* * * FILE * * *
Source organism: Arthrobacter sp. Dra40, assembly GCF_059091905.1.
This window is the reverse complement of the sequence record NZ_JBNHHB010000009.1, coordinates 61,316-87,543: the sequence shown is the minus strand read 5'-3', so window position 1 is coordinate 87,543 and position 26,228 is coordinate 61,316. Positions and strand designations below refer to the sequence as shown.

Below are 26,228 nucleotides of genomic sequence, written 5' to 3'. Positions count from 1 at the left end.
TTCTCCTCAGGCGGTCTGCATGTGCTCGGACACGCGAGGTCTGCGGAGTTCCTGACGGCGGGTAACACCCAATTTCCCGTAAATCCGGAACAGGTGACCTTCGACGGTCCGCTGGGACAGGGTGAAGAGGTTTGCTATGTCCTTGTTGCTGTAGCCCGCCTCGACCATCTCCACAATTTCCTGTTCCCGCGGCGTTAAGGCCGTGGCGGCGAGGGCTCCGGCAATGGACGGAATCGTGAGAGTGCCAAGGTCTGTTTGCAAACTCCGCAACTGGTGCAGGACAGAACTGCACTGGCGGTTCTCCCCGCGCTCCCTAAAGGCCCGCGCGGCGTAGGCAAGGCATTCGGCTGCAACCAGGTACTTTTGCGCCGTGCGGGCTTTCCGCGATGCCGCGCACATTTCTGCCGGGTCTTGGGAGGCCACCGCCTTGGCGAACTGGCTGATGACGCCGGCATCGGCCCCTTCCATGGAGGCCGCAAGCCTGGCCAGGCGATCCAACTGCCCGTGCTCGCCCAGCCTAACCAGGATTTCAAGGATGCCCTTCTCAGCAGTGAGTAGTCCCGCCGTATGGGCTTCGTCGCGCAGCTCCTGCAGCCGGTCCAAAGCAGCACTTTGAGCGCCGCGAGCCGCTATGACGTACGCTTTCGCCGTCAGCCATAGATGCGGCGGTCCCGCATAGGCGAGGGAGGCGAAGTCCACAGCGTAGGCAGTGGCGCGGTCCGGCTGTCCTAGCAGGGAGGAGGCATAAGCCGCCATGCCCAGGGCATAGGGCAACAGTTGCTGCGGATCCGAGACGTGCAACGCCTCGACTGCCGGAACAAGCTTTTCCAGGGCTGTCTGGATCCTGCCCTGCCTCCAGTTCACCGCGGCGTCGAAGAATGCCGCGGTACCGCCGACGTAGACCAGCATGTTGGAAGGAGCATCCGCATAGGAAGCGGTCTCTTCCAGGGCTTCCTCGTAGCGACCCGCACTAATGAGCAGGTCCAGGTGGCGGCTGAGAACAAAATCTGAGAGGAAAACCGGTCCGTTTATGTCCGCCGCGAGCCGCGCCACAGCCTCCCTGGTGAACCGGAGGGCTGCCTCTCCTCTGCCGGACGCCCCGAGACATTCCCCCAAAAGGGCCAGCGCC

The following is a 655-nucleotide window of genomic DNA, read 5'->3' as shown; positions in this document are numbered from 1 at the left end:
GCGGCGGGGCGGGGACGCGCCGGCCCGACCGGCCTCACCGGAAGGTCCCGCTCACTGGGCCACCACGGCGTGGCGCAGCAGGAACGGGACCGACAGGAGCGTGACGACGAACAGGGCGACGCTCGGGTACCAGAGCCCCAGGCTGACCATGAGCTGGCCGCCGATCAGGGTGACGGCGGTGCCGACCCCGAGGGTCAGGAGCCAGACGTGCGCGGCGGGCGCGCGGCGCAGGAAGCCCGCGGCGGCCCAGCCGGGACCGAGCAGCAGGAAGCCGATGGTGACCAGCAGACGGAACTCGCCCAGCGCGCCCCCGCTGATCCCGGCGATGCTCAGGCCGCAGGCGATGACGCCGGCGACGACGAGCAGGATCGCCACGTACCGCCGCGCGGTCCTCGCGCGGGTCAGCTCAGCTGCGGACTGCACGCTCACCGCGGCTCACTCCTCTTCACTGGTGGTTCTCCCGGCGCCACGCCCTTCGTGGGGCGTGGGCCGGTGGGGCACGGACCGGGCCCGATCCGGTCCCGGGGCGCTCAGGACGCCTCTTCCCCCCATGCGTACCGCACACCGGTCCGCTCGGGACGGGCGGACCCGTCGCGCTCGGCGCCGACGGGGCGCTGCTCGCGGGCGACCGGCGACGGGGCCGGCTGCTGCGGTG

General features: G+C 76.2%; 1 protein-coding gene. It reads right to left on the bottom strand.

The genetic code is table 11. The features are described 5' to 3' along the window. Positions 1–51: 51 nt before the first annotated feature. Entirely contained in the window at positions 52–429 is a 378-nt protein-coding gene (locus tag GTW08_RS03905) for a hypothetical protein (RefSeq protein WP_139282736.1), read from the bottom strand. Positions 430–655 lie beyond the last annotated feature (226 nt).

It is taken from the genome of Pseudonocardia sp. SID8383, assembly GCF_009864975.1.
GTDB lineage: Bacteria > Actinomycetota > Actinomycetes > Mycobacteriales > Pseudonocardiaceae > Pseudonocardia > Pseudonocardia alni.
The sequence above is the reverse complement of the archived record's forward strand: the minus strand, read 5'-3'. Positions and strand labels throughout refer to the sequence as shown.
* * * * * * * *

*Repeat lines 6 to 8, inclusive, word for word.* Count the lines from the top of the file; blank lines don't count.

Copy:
GCGGCGGGGCGGGGACGCGCCGGCCCGACCGGCCTCACCGGAAGGTCCCGCTCACTGGGCCACCACGGCGTGGCGCAGCAGGAACGGGACCGACAGGAGCGTGACGACGAACAGGGCGACGCTCGGGTACCAGAGCCCCAGGCTGACCATGAGCTGGCCGCCGATCAGGGTGACGGCGGTGCCGACCCCGAGGGTCAGGAGCCAGACGTGCGCGGCGGGCGCGCGGCGCAGGAAGCCCGCGGCGGCCCAGCCGGGACCGAGCAGCAGGAAGCCGATGGTGACCAGCAGACGGAACTCGCCCAGCGCGCCCCCGCTGATCCCGGCGATGCTCAGGCCGCAGGCGATGACGCCGGCGACGACGAGCAGGATCGCCACGTACCGCCGCGCGGTCCTCGCGCGGGTCAGCTCAGCTGCGGACTGCACGCTCACCGCGGCTCACTCCTCTTCACTGGTGGTTCTCCCGGCGCCACGCCCTTCGTGGGGCGTGGGCCGGTGGGGCACGGACCGGGCCCGATCCGGTCCCGGGGCGCTCAGGACGCCTCTTCCCCCCATGCGTACCGCACACCGGTCCGCTCGGGACGGGCGGACCCGTCGCGCTCGGCGCCGACGGGGCGCTGCTCGCGGGCGACCGGCGACGGGGCCGGCTGCTGCGGTG

General features: G+C 76.2%; 1 protein-coding gene. It reads right to left on the bottom strand.

The genetic code is table 11. The features are described 5' to 3' along the window. Positions 1–51: 51 nt before the first annotated feature. Entirely contained in the window at positions 52–429 is a 378-nt protein-coding gene (locus tag GTW08_RS03905) for a hypothetical protein (RefSeq protein WP_139282736.1), read from the bottom strand. Positions 430–655 lie beyond the last annotated feature (226 nt).